Chairperson Bonds and members of the Committee, thank you for the opportunity to testify today. My name is Claire Zippel and I am the Housing Policy Associate at the DC Fiscal Policy Institute. DCFPI promotes budget and policy choices to expand economic opportunity and reduce income inequality in the District of Columbia, through independent research and policy recommendations.
I will focus my testimony today on the importance of the Local Rent Supplement Program to maximizing the District’s investment in the Housing Production Trust Fund, and our support for needed repairs to DC’s public housing. I also wish to speak to concerns about the timing of how LRSP is budgeted and spent.
New Rental Assistance Needed To Help Trust Fund to Reach Poorest Households
The proposed FY 2017 budget would add no new funds to the Local Rent Supplement Program (LRSP) for project-based rental assistance for units that will be developed under the Housing Production Trust Fund. The budget also provides no new tenant-based vouchers to move families off the DC Housing Authority waiting list into affordable homes.
Without new project-based LRSP, it is not clear whether the Trust Fund will be able to meet its requirement to spend 40 percent of its resources on housing for extremely low income families — those with incomes at or below 30 percent of the median, or $32,600 for a family of four. This is because the Trust Fund provides one-time, up-front financing assistance affordable housing developers can use to build or rehabilitate low-cost housing, but does not help cover ongoing operating and maintenance costs. Thus the Trust Fund alone often is not able to reduce rents to be affordable to the lowest income families.
It’s critical that the Trust Fund reach the families and individuals who have the greatest and most urgent need for affordable homes. Two-thirds of extremely low income families — 31,000 households in all — pay the majority of their income for rent, leaving even less left over for basic necessities such as food, clothing, and transportation. We encourage the Committee to add new funds for 250 units of project-based LRSP to the DC Housing Authority budget in FY 2017, so that the Trust Fund can reach the most vulnerable households.
We also support additional funds for tenant-based LRSP to help families on the DC Housing Authority waiting list — many of whom who have been waiting for a decade or more — move off the list and into affordable homes.
Public Housing to Receive Funds for Needed Repairs
We support the budget’s proposal to direct $15 million in unspent funds in the DC Housing Authority’s budget toward repairing and maintaining public housing. Four out of five public housing units in DC are in need of significant repairs, such as new windows, pipes, or roofs. The funds would help the DC Housing Authority make critical capital improvements so that public housing residents can have the quality housing they deserve, and so that distressed vacant units can be brought back online. For instance, Director Todman has indicted that one use of the funds would be to rehabilitate 22 uninhabitable, fire-damaged units so that they can be re-occupied.
I wish to briefly address the source of the funds for public housing repairs: unspent LRSP funds. Project-based LRSP is budgeted in the fiscal year when the funds will be committed, but funds may not be spent within that fiscal year. This is because the District cannot start payments to an affordable housing project awarded LRSP until the project has been completed and occupied — which is likely to take more than a year after funds for construction or renovation are authorized. This can mean that project-based LRSP funds, which need to be authorized along with construction funding, will go unspent in their first year of authorization. Those funds typically are reprogrammed to other purposes until the project comes online.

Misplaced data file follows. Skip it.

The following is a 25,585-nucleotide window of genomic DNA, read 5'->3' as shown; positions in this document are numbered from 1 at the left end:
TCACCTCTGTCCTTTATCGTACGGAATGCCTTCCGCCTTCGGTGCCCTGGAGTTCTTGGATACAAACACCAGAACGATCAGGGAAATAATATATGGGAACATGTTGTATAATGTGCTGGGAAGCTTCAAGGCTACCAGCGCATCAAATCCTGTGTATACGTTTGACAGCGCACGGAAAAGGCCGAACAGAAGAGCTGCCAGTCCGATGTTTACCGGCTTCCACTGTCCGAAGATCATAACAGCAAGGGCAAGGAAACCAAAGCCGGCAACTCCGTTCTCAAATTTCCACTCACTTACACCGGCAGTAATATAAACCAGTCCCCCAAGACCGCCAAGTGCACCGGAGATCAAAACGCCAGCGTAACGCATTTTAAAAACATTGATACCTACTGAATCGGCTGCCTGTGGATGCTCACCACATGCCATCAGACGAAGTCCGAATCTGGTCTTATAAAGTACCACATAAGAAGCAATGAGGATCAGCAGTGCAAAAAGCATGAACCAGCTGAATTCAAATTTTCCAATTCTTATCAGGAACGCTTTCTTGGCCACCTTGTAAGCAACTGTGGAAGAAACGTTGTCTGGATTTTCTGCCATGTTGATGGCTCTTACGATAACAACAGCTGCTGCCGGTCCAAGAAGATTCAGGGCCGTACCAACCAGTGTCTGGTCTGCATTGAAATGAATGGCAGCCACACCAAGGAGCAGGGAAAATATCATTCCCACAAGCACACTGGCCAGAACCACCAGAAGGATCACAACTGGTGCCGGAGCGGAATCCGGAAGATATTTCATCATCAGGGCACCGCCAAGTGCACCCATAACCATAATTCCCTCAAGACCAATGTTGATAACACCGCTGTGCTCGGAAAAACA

While DCFPI supports the proposal to re-direct these unspent LRSP funds to public housing repairs, so that housing funds are retained for housing uses, it also is important to budget housing dollars in a way that they will be needed when appropriated. A budgeting structure that almost guarantees that funds will not be spent right away is not ideal. That said, one key reason for allocating LRSP funds to Trust Fund projects as they are approved is to create clarity and assurances to affordable housing developers and their financing partners that awarded funds will be there when needed. We encourage the Committee, the Council Budget Office, the Department of Housing and Community Development, the affordable housing development community, and the DC Housing Authority to explore together whether LRSP could be budgeted on a different schedule in the future, in ways that reduce the likelihood of unspent funds while also allowing projects to be financed. Finally, we emphasize that the FY 2017 financial plan include LRSP funds to ensure that 250 units assisted by FY 2017 Housing Production Trust Fund dollars can reach the lowest income households.
Thank you, and I am happy to answer any questions.
 DCFPI analysis of 2013 and 2014 American Community Survey microdata.
 DC Housing Authority FY 2016 Budget Oversight Documents, DC Council Committee of Housing and Community Development.
 Presentation by DC Housing Authority Director Adrianne Todman at CNHED FY 2017 Budget Briefing, 31 March 2016.
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